Effect on lifespan and quality
Five years of quality monitoring have produced a rich database, which provides factual insights into the effect of stages of maturity on lifespan and quality. The research results are unambiguously clear. Plants with a lower percentage than 50% open flowers have a significantly higher percentage of bud drop than plants with more than 50% of their buds open. This concerns substantial differences. For 10% open flowers, the percentage of bud drop is 18%. As the percentage of open flowers increases to 50%, the percentage of bud drop declines accordingly to just 6%. For 100% open flowers, the percentage of bud drop lies under 1%.
Lack of light
Bud drop occurs, for example, as a result of long, dark periods during transport. "Buds are very sensitive to a lack of light and other negative influences, such as draughts, than open flowers. More mature plants thus have a longer lifespan and are less sensitive." According to the quality researcher of Royal FloraHolland, the data from the quality monitoring have already proven their value. "In the course of time, we examined 865 different cultivars. This has produced a wealth of valuable information. Based on it, growers have been able to avoid weaker varieties." As an example Ten Hoope mentioned one variety. "While this variety does have a lovely colour, its quality is not good. On the basis of our findings, many growers decided to stop growing this variety. In this way, the quality monitoring is contributing to realising a higher all-over quality." As a second example, Ten Hoope referred to the strong focus of both growers and the trade on cultivating varieties with multiple spikes. The study showed, however, that bud drop increased in parallel with the number of spikes. "That can be easily explained. A plant with four spikes has smaller buds than one with one or two spikes."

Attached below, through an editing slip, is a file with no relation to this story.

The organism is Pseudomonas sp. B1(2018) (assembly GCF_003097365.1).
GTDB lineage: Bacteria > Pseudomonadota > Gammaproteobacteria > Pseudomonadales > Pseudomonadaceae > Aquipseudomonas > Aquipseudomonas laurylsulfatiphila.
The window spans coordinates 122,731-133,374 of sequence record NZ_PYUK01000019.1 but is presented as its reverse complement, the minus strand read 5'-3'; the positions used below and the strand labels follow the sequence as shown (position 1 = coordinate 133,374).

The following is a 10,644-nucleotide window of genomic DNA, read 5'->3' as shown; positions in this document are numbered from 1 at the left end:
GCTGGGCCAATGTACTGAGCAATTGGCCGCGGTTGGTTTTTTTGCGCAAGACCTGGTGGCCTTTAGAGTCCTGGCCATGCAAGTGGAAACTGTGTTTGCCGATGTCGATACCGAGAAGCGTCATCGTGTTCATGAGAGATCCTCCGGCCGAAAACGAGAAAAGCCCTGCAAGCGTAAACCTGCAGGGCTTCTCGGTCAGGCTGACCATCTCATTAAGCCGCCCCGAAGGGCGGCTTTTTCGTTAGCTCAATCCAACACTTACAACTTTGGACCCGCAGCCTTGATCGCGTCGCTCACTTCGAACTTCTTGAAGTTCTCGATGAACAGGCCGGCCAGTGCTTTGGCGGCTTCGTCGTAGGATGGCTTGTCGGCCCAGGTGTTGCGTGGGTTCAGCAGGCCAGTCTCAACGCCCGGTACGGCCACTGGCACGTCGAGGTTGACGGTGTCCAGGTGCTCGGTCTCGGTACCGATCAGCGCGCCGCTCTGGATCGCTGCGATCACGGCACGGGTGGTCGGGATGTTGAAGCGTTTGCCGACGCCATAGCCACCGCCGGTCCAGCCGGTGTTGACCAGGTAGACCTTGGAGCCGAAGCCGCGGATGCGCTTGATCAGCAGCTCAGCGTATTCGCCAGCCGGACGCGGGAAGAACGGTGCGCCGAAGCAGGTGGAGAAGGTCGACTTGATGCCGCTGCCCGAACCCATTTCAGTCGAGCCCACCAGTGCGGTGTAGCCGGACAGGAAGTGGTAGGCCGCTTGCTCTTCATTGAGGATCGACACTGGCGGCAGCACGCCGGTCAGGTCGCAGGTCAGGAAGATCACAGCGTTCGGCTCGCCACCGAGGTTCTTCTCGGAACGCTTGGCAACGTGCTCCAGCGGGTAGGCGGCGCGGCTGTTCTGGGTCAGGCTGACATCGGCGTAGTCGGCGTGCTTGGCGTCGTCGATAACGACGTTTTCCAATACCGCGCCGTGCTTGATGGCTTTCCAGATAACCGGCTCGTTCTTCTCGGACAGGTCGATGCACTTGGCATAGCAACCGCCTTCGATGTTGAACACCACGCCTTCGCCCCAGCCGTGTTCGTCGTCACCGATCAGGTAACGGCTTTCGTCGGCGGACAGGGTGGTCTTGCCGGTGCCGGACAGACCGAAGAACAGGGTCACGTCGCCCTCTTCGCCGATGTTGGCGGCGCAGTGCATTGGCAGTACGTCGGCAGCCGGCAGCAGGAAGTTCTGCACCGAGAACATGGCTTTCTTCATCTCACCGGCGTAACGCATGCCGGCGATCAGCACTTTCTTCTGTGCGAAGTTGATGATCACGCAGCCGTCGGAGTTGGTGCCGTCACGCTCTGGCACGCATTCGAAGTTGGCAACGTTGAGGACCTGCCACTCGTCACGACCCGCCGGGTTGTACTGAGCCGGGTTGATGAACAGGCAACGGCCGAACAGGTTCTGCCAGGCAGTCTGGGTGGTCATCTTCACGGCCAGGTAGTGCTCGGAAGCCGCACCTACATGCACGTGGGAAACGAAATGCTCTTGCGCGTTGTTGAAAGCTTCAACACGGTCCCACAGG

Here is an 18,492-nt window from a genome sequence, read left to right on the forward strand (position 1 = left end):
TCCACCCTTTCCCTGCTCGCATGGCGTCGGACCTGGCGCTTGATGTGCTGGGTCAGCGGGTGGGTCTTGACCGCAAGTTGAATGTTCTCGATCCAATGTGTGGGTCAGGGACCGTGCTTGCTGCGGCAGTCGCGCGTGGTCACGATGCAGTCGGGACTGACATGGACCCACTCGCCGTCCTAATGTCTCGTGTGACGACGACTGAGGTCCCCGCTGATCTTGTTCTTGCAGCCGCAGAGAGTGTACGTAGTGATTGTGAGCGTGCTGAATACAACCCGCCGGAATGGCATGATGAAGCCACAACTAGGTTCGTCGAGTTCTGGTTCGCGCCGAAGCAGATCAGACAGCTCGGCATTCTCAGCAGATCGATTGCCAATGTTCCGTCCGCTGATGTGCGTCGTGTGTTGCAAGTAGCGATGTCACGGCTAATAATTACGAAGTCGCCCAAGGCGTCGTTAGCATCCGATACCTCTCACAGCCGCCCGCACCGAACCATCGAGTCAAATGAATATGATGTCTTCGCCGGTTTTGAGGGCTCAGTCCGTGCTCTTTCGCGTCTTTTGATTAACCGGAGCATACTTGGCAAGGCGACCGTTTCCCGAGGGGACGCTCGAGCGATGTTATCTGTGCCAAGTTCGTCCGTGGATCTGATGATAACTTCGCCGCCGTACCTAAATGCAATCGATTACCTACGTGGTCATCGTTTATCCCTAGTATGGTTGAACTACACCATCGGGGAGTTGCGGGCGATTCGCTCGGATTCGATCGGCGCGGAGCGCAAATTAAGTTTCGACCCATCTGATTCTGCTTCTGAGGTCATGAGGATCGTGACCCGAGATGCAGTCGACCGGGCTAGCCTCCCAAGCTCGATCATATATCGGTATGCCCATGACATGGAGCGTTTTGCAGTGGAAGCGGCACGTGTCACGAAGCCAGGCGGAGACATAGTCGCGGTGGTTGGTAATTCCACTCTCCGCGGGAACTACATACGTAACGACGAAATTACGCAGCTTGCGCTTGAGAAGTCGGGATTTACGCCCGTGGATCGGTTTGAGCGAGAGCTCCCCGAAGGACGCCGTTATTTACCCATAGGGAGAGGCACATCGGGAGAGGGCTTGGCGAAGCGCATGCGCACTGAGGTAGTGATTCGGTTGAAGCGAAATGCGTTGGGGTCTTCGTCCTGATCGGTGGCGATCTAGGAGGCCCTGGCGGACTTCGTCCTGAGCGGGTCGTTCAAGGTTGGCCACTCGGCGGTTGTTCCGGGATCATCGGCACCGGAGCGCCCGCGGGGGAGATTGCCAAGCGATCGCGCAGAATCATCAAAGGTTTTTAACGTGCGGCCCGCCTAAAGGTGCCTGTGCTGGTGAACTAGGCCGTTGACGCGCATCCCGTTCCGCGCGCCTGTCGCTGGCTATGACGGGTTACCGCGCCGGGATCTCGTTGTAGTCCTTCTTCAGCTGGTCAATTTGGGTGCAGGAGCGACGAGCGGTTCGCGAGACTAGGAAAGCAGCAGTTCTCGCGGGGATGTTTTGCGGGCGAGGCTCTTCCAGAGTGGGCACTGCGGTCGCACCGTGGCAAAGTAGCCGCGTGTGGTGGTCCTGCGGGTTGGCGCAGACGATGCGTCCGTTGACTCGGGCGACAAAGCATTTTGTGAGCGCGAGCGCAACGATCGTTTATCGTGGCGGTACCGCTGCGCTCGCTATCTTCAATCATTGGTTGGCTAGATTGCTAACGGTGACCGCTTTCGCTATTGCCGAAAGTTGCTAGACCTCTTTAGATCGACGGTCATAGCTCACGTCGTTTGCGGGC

Orchidee Nederland was established in 2012 by pot orchid growers, who realised the necessity to jointly ensure the position of orchids and to work on the image of the product. Since its establishment, Orchidee Nederland has launched various initiatives to position the product group better. These initiatives can roughly be classified into two types of activities. On the one hand are promotional activities to draw the attention of consumers to orchids and on the other are quality- and chain-oriented activities.
Do you have any questions about this topic?
Please contact Gitta ten Hoope, email: GittaTenHoope@royalfloraholland.com